Monday, May 5, 2003

Simmons' assignment: Improve special teams



By Mark Curnutte
The Cincinnati Enquirer

Bengals special teams were anything but special in 2002. But they've become a primary focus through the team's first two minicamps under coach Marvin Lewis.

"We're going to spend a proportional amount of time on the field, as much as we can," Lewis said after Sunday's second minicamp practice at Paul Brown Stadium.

How bad were they in 2002?

The opposition scored five touchdowns against Bengals special teams - three on punt returns, one on a kickoff return and one on a blocked punt return.

Other than kickoff returns and field goal percentage, the Bengals were near the bottom of every special teams ranking:

• Net punting average, last, 28.7 yards;

• Average drive start defending kickoffs, last, 33.2-yard line;

• Punt return average, second to last, 4.7 yards.

The job of turning Bengals special teams from liability into asset belongs to first-year special teams coach Darrin Simmons, who replaced Al Roberts.

Simmons, who turned 30 in April, spent the past five seasons working under the NFL's special teams guru, Carolina special teams coach Scott O'Brien.

"Obviously, in hiring Darrin, I hired a clone of the guy I have a great deal of respect for, Scott O'Brien," Lewis said. "Darrin is cut right from that cloth. I know we'll be well coached. ... We want to be aggressive with it, and Darrin is very aggressive in coaching it."

Like Lewis, Simmons is detail-oriented. In fact, Simmons said Sunday between minicamp practices, the smallest details separate success and failure on special teams.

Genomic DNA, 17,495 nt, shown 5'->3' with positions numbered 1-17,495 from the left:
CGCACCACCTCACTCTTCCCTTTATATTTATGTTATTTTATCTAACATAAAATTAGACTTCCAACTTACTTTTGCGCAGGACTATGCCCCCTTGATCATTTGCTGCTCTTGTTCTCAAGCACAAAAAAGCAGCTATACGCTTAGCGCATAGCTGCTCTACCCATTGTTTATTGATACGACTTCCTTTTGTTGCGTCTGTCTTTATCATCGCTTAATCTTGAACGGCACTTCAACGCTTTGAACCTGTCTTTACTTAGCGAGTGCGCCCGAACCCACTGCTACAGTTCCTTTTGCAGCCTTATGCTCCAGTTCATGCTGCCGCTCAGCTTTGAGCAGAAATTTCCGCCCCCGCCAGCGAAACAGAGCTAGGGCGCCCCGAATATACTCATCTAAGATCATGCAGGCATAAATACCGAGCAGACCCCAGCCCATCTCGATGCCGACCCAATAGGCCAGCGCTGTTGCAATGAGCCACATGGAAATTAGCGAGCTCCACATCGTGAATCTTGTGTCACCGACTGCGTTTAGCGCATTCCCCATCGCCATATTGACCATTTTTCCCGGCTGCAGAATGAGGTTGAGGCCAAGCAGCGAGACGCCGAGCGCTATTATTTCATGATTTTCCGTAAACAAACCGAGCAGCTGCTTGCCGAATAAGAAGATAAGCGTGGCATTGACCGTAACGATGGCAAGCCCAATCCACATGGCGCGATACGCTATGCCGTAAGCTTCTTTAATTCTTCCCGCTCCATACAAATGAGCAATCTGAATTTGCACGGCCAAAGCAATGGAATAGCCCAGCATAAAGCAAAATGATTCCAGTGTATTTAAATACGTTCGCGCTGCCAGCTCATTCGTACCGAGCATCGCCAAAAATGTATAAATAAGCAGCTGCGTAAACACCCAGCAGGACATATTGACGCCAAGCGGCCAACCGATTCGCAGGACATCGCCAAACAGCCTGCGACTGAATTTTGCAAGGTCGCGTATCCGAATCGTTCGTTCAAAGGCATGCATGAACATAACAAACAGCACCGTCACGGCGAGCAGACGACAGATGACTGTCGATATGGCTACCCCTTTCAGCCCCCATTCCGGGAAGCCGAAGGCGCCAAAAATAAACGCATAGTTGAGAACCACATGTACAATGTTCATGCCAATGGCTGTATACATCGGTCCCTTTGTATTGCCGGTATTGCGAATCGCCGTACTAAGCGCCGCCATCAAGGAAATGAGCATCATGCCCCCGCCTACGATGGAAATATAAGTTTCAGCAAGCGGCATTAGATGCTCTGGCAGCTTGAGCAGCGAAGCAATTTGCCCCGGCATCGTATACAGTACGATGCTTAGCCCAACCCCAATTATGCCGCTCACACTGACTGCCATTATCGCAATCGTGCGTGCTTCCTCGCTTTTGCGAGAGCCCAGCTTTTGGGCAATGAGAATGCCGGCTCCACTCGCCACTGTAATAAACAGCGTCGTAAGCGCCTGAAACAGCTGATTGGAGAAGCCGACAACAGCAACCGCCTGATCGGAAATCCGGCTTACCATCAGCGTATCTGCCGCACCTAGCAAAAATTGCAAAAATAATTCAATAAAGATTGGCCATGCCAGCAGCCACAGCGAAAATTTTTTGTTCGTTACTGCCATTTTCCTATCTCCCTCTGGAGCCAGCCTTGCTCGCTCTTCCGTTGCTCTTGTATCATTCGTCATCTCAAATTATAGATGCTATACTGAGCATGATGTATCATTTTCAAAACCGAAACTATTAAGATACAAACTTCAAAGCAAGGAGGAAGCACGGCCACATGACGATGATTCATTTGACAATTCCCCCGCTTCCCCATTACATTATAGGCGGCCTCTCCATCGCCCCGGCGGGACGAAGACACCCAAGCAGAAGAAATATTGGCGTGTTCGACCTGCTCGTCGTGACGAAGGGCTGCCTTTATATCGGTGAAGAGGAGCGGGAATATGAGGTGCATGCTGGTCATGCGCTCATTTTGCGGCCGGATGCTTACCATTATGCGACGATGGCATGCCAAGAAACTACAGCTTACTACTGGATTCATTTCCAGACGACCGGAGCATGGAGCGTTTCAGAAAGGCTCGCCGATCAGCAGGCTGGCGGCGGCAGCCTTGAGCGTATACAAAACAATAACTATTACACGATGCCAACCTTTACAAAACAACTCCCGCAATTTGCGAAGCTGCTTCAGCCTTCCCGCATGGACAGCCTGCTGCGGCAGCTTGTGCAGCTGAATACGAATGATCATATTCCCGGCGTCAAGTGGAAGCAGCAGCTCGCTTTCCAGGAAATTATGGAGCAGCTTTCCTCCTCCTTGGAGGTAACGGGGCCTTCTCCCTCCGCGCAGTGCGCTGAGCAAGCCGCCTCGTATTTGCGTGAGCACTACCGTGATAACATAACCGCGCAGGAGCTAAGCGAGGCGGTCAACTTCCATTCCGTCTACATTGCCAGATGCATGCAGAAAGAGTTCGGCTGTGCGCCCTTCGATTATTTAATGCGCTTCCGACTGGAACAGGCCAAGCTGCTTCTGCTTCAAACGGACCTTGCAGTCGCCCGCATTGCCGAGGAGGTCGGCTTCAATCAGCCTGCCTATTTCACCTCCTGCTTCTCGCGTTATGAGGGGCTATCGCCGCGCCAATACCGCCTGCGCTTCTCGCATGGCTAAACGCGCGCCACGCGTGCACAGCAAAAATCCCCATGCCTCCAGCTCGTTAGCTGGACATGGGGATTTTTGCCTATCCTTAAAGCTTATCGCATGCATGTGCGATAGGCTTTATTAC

"Players at this level are too equal," Simmons said. "You have to give your players every possible advantage you can over the next guy."

Simmons' special teams received prime-time treatment in minicamp practices. They weren't an afterthought.

In punt formation, Simmons reached beneath blockers to adjust their foot and legs.

He is teaching punters to rotate the ball on the drop so they hit the sweet spot each time.

He showed kicker Neil Rackers the importance of using the exact approach on each kick.

"I've been to a ridiculous amount of camps, and I've never had anyone tell me the reason I miss field goals is because my alignment is bad," said Rackers, who was 15 of 18 on field goals in 2002. "I was a little shorter to the ball, a little farther away, coming at the ball from a different angle. He hammers down on me to do it the same each time."

Simmons has gotten punt returners extra work by incorporating a modified Juggs pitching machine to launch kicks.

"We've gone a lot with our punt catchers, which is something we need to get better at, and them reading the ball off the foot," Lewis said.

The punt coverage teams have received a lot of work, too.

Second-year safety Marquand Manuel has learned how to better run the punt coverage team as the punters' personal protector - or deep man.

"Just a whole bunch about disguising, unfolding all the scenarios that could happen, being able to be patient, being able to be the quarterback on the punt team, how not to panic," Manuel said of his role.

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E-mail mcurnutte@enquirer.com




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